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4 bodies found in Taiwan freeway landslide

4 bodies found in Taiwan freeway landslide

TAIPEI (Taiwan News) – Rescue workers dug out four bodies from under the rubble at the site of the No.3 Freeway landslide near Keelung Wednesday.
In the early hours of the morning, about 60 hours after the disaster occurred, workers found the remains of a black Mercedes Benz carrying Li Shih-ying, a 32-year-old woman, and her friend Kuo Wen-han, 30. On Tuesday, searches had turned up a license plate and taillights of their car.
At 5:10 a.m., officials confirmed they had found the body of woman taxi driver Lin Huei-hsin, 55. A wheel of her cab turned up late Tuesday. About two hours later, searchers concluded they had also found the remains of Yeh Mao-chu, 55, in his car, officials said.
The force of the landslide had swept both vehicles off the road and smashed them into each other, officials said. Cable television footage showed cranes removing the mangled remains of the cars, which were only recognizable by their colors.
Relatives and colleagues accompanied Lin’s body which was relatively unscathed inside the completely wrecked car, her sister told reporters. Yeh’s wife read a letter to him in the presence of journalists.
Prosecutors examined the bodies and had them transferred to different mortuaries in Northern Taiwan.
Engineers determined that there were no more bodies in the rubble. A fifth person first suspected to have been buried, called the emergency services Wednesday morning to say he was safe and sound, police said. The National Communications Commission criticized media for the mix-up and for allegedly chaotic reporting about the rescue effort, including journalists following the relatives of the victims around.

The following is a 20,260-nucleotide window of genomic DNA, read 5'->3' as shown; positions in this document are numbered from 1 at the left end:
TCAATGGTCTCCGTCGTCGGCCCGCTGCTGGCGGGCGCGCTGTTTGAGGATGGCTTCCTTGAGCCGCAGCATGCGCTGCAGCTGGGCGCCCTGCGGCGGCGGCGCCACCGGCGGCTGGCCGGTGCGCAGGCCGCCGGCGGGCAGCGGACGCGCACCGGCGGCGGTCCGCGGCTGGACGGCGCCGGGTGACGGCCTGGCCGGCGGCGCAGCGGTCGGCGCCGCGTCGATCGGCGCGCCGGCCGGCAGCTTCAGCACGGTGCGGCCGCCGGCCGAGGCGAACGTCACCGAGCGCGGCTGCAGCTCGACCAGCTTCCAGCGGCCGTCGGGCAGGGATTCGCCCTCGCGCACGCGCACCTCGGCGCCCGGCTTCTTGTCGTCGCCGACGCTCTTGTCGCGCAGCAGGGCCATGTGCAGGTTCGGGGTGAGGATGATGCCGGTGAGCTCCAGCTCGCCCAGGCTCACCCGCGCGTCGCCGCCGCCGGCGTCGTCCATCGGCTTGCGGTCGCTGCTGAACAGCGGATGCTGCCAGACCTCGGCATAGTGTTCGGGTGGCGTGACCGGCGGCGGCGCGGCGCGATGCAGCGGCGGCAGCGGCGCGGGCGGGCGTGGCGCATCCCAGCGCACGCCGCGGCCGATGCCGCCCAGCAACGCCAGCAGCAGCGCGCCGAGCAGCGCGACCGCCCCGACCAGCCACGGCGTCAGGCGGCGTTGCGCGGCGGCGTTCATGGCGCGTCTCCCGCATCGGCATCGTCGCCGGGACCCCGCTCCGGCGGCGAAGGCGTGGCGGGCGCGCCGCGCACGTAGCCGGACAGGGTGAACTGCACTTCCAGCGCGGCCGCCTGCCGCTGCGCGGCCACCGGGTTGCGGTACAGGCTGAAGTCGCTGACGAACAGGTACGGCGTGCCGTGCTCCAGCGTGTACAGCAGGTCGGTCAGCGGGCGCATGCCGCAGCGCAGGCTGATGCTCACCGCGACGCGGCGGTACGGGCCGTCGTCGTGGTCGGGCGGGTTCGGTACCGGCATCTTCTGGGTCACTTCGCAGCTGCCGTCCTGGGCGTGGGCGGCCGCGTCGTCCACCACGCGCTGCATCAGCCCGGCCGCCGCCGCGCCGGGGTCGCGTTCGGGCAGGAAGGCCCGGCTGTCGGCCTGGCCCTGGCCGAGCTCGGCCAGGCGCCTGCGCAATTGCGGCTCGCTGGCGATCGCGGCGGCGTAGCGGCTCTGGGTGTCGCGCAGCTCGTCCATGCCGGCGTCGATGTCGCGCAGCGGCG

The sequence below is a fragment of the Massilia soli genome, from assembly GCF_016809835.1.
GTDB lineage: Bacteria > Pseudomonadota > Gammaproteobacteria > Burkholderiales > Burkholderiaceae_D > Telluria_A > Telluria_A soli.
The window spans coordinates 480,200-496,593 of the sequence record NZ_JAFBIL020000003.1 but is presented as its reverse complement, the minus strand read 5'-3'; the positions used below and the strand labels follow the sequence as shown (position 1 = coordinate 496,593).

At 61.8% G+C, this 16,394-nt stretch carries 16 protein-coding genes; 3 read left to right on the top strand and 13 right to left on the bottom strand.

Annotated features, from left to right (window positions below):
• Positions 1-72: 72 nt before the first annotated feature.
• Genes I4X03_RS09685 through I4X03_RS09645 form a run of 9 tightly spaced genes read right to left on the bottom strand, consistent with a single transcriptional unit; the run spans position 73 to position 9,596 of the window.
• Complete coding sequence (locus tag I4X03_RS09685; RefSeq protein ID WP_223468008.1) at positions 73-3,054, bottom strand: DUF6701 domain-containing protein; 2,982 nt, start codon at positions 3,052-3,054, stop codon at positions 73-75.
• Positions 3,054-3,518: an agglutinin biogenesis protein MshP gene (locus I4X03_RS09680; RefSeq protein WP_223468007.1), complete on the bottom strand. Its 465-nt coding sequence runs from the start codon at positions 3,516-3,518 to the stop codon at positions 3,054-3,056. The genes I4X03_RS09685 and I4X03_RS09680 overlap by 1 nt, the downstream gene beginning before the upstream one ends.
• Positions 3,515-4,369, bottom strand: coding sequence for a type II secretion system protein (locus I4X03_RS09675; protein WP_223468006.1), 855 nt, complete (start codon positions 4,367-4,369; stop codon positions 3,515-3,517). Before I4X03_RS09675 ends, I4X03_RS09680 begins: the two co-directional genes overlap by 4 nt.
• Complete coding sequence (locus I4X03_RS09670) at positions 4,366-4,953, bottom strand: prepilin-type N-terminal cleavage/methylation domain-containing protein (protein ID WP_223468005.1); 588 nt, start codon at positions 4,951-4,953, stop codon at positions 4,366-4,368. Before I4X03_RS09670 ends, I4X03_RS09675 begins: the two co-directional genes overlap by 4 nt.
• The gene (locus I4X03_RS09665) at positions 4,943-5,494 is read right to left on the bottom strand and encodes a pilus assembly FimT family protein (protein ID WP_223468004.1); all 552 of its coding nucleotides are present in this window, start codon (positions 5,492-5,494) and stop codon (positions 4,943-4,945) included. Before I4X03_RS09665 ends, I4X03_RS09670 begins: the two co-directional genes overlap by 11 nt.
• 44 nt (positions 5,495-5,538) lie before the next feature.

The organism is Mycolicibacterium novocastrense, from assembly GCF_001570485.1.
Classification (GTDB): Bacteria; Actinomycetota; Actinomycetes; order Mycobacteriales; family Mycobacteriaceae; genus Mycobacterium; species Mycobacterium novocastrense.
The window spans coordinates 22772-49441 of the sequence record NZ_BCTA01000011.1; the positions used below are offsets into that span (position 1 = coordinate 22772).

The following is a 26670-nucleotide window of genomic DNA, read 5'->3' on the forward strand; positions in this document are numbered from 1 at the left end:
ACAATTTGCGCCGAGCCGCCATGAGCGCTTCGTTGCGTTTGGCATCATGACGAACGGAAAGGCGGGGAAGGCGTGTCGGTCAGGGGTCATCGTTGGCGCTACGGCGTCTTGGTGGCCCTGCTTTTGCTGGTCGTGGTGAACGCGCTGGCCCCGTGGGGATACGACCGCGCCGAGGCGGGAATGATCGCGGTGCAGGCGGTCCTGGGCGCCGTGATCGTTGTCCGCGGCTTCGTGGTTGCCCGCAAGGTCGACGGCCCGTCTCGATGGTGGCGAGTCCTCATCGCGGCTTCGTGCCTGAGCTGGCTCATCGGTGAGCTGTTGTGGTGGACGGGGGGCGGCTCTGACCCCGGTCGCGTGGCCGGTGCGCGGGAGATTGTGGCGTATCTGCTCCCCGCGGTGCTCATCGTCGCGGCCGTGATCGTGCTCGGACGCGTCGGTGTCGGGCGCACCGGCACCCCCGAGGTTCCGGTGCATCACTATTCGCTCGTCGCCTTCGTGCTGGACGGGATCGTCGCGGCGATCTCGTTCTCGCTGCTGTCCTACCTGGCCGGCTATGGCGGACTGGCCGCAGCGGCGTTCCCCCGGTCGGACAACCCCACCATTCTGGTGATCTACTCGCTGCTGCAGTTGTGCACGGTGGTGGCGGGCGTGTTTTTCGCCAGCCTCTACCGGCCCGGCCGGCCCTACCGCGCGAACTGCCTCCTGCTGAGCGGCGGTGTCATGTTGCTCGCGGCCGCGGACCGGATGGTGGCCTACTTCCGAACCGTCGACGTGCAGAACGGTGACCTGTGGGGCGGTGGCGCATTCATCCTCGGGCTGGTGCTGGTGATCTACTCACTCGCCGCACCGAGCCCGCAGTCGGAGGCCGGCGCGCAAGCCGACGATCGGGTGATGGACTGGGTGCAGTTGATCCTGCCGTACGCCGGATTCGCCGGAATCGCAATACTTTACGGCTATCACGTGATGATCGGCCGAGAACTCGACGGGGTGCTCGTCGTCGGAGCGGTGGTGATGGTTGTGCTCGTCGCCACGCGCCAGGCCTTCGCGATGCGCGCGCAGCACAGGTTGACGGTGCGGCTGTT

The government said it would give NT$1 million per victim to the families. Transportation Vice Minister Yeh Kuang-shih visited the home of Li’s parents in Ilan County to express President Ma Ying-jeou’s condolences and hand over the money, reports said.
Ma told the government to assist victims’ relatives looking to file demands for state compensation amid a debate over whether the landslide was a natural or a manmade disaster.
As all victims had been found and transferred, the excavators could intensify their work to remove the rubble and might have cleared a northbound lane by Thursday evening, officials said. The full cleanup might be completed by May 5 at the earliest, according to reports. Until Wednesday noon, about 6,000 out of 20,000 cubic meters had been removed from the site, officials said. Trucks took part of the soil to Taipei County for use in a land reclamation project.
The closure of the No.3 Freeway between Hsichih and Keelung caused major traffic jams on the few alternative routes. In order to encourage more travelers not to use their cars, buses between Taipei and Keelung ran free of charge beginning Wednesday morning.
While the cause of the landslide had not been officially determined yet, officials and experts have named local geological conditions and possible problems with anchors supposed to hold up the hillsides.
The freeway cut through a dip slope, a geological system favoring landslides. Geologists mentioned the possibility that the rusting or faulty design of anchors and steel reinforcements on the hills might have contributed to the disaster.
The Taiwan Area National Expressway Engineering Bureau under the Ministry of Transportation said an investigation would have to conclude whether problems with the anchors were at fault or whether the landslide had been just too strong.
“We did not realize that we also had to review (the anchors) again,” said transportation official Lu Chieh-pin.
Research showed that dip slopes occurred at 32 similar sites along major roads across Taiwan, including at least six close to the site of Sunday’s landslide. More than 1,000 kilometers of major roads were still without monitoring equipment, reports said.
Lawmakers called for a speeding up of a government land act proposal now waiting for review at the Legislative Yuan. The law would lead to compulsory safety studies by certified experts of all development projects in sensitive areas, reports said.


Updated : 2021-05-11 02:45 GMT+08:00